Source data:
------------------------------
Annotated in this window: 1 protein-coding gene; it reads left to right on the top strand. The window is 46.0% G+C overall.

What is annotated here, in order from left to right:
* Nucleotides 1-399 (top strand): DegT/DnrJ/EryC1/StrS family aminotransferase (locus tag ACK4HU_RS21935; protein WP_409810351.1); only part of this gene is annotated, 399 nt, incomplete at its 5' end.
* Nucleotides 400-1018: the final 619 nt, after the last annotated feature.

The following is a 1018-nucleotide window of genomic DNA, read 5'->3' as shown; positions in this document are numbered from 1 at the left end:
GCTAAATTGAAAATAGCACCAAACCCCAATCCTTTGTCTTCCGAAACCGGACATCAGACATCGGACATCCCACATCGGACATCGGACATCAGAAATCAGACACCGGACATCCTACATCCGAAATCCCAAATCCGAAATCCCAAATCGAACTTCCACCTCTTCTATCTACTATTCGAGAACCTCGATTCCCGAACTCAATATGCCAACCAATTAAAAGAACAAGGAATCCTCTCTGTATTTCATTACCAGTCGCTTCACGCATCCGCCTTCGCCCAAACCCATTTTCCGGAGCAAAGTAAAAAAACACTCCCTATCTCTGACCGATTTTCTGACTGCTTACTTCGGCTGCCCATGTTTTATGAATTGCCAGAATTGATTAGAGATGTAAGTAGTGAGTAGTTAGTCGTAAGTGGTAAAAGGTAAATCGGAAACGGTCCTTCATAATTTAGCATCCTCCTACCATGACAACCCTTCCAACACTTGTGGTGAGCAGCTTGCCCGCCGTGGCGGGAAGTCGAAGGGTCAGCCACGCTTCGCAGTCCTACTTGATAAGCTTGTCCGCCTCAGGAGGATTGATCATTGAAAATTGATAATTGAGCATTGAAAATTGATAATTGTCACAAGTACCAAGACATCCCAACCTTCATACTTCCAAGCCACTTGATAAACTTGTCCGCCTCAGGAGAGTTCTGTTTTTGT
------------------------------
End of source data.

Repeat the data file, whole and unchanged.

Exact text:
Annotated in this window: 1 protein-coding gene; it reads left to right on the top strand. The window is 46.0% G+C overall.

What is annotated here, in order from left to right:
* Nucleotides 1-399 (top strand): DegT/DnrJ/EryC1/StrS family aminotransferase (locus tag ACK4HU_RS21935; protein WP_409810351.1); only part of this gene is annotated, 399 nt, incomplete at its 5' end.
* Nucleotides 400-1018: the final 619 nt, after the last annotated feature.

The following is a 1018-nucleotide window of genomic DNA, read 5'->3' as shown; positions in this document are numbered from 1 at the left end:
GCTAAATTGAAAATAGCACCAAACCCCAATCCTTTGTCTTCCGAAACCGGACATCAGACATCGGACATCCCACATCGGACATCGGACATCAGAAATCAGACACCGGACATCCTACATCCGAAATCCCAAATCCGAAATCCCAAATCGAACTTCCACCTCTTCTATCTACTATTCGAGAACCTCGATTCCCGAACTCAATATGCCAACCAATTAAAAGAACAAGGAATCCTCTCTGTATTTCATTACCAGTCGCTTCACGCATCCGCCTTCGCCCAAACCCATTTTCCGGAGCAAAGTAAAAAAACACTCCCTATCTCTGACCGATTTTCTGACTGCTTACTTCGGCTGCCCATGTTTTATGAATTGCCAGAATTGATTAGAGATGTAAGTAGTGAGTAGTTAGTCGTAAGTGGTAAAAGGTAAATCGGAAACGGTCCTTCATAATTTAGCATCCTCCTACCATGACAACCCTTCCAACACTTGTGGTGAGCAGCTTGCCCGCCGTGGCGGGAAGTCGAAGGGTCAGCCACGCTTCGCAGTCCTACTTGATAAGCTTGTCCGCCTCAGGAGGATTGATCATTGAAAATTGATAATTGAGCATTGAAAATTGATAATTGTCACAAGTACCAAGACATCCCAACCTTCATACTTCCAAGCCACTTGATAAACTTGTCCGCCTCAGGAGAGTTCTGTTTTTGT